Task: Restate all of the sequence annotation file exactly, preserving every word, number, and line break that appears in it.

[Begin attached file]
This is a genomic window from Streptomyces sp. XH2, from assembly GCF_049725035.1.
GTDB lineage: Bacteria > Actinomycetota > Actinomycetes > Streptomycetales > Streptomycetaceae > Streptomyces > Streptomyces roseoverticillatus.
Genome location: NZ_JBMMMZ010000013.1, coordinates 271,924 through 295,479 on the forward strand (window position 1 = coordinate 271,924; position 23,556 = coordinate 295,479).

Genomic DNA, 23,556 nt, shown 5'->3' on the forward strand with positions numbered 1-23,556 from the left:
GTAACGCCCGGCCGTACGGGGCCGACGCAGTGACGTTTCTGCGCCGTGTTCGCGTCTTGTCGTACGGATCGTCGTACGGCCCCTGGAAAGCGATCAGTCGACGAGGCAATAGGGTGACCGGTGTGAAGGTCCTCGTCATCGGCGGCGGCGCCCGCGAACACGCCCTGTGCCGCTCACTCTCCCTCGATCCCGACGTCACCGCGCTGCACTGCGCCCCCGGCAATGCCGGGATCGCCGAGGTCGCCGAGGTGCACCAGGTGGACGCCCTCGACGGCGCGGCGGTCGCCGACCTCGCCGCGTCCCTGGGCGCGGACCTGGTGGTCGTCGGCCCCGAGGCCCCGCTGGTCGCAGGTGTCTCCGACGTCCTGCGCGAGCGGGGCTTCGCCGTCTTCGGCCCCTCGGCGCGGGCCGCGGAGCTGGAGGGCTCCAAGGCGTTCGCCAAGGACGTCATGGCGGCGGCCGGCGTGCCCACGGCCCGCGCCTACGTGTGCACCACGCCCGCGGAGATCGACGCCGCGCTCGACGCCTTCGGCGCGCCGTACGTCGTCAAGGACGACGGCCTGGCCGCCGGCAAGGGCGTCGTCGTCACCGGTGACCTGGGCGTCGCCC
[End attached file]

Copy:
This is a genomic window from Streptomyces sp. XH2, from assembly GCF_049725035.1.
GTDB lineage: Bacteria > Actinomycetota > Actinomycetes > Streptomycetales > Streptomycetaceae > Streptomyces > Streptomyces roseoverticillatus.
Genome location: NZ_JBMMMZ010000013.1, coordinates 271,924 through 295,479 on the forward strand (window position 1 = coordinate 271,924; position 23,556 = coordinate 295,479).

Genomic DNA, 23,556 nt, shown 5'->3' on the forward strand with positions numbered 1-23,556 from the left:
GTAACGCCCGGCCGTACGGGGCCGACGCAGTGACGTTTCTGCGCCGTGTTCGCGTCTTGTCGTACGGATCGTCGTACGGCCCCTGGAAAGCGATCAGTCGACGAGGCAATAGGGTGACCGGTGTGAAGGTCCTCGTCATCGGCGGCGGCGCCCGCGAACACGCCCTGTGCCGCTCACTCTCCCTCGATCCCGACGTCACCGCGCTGCACTGCGCCCCCGGCAATGCCGGGATCGCCGAGGTCGCCGAGGTGCACCAGGTGGACGCCCTCGACGGCGCGGCGGTCGCCGACCTCGCCGCGTCCCTGGGCGCGGACCTGGTGGTCGTCGGCCCCGAGGCCCCGCTGGTCGCAGGTGTCTCCGACGTCCTGCGCGAGCGGGGCTTCGCCGTCTTCGGCCCCTCGGCGCGGGCCGCGGAGCTGGAGGGCTCCAAGGCGTTCGCCAAGGACGTCATGGCGGCGGCCGGCGTGCCCACGGCCCGCGCCTACGTGTGCACCACGCCCGCGGAGATCGACGCCGCGCTCGACGCCTTCGGCGCGCCGTACGTCGTCAAGGACGACGGCCTGGCCGCCGGCAAGGGCGTCGTCGTCACCGGTGACCTGGGCGTCGCCC